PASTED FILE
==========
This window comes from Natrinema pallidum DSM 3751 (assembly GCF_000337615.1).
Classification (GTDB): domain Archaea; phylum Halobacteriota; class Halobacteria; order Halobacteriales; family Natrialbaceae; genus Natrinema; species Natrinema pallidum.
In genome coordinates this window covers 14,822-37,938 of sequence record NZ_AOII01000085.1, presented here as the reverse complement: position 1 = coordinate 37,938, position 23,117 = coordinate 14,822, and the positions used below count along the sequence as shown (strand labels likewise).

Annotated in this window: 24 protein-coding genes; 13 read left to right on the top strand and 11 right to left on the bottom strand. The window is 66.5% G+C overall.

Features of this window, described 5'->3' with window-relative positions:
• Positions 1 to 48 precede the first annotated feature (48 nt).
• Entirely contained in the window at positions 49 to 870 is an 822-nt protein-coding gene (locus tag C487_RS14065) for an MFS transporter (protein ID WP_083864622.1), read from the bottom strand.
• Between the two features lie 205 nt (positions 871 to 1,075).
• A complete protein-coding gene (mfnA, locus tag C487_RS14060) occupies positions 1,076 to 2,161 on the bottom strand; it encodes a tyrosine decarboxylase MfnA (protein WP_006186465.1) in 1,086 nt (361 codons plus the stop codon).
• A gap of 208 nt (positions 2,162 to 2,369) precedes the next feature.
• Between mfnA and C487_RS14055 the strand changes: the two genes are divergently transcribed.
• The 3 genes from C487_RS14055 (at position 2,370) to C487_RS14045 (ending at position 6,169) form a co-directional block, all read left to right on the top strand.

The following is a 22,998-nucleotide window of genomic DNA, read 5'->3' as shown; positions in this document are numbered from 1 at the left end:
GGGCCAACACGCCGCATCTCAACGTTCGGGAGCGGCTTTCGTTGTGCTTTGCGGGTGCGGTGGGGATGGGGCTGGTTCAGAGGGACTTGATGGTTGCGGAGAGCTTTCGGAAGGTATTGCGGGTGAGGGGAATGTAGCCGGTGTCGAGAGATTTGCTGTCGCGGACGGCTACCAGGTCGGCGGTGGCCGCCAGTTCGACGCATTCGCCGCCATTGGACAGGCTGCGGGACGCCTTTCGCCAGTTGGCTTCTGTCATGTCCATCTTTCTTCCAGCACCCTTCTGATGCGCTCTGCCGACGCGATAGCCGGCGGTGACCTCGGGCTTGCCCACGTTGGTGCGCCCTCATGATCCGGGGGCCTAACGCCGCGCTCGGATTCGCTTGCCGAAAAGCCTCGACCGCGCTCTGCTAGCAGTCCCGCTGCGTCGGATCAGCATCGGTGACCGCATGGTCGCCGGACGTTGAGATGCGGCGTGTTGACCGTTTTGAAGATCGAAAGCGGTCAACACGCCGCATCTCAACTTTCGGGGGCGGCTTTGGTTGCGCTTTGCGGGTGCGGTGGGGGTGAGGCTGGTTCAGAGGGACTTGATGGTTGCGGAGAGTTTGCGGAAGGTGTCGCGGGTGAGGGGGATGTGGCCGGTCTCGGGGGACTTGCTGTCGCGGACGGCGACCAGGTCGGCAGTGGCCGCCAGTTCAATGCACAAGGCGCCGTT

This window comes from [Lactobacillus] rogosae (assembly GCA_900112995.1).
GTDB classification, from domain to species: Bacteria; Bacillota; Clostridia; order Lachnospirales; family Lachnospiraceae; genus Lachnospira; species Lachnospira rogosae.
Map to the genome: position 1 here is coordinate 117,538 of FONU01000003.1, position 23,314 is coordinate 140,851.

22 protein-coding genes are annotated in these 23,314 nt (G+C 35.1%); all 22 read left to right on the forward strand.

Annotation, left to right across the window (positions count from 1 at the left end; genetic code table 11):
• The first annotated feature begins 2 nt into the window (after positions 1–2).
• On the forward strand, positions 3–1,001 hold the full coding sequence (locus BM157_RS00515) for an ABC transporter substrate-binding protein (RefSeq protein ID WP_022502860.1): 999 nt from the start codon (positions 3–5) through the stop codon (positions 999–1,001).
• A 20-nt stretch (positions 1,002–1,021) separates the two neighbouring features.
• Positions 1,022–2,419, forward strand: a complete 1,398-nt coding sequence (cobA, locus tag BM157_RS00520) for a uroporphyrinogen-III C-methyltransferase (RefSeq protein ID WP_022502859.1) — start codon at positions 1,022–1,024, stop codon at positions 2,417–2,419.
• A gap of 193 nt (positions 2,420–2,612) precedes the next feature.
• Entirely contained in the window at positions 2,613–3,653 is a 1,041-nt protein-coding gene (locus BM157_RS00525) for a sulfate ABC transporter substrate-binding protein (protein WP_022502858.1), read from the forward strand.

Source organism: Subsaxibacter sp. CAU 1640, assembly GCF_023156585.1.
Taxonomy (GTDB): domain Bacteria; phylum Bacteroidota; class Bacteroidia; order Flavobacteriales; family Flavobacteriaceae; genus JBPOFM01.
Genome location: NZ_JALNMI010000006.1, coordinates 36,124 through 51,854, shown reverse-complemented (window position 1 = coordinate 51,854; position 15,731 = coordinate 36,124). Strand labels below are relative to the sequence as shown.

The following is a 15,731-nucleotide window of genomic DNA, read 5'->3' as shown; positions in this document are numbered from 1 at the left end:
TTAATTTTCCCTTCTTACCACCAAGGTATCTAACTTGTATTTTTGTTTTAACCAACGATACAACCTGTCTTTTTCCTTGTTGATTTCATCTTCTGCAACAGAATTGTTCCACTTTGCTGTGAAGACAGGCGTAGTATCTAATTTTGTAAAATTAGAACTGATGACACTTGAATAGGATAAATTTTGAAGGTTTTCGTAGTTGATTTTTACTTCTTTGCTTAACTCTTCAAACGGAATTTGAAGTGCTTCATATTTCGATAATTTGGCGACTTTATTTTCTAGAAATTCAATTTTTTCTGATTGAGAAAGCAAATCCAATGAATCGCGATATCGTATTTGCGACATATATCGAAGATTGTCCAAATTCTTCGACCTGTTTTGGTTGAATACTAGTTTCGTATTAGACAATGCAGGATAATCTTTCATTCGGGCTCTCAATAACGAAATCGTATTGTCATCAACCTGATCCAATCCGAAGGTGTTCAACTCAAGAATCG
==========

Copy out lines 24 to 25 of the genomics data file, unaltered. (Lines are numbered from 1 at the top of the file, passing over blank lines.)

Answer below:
• A gap of 193 nt (positions 2,420–2,612) precedes the next feature.
• Entirely contained in the window at positions 2,613–3,653 is a 1,041-nt protein-coding gene (locus BM157_RS00525) for a sulfate ABC transporter substrate-binding protein (protein WP_022502858.1), read from the forward strand.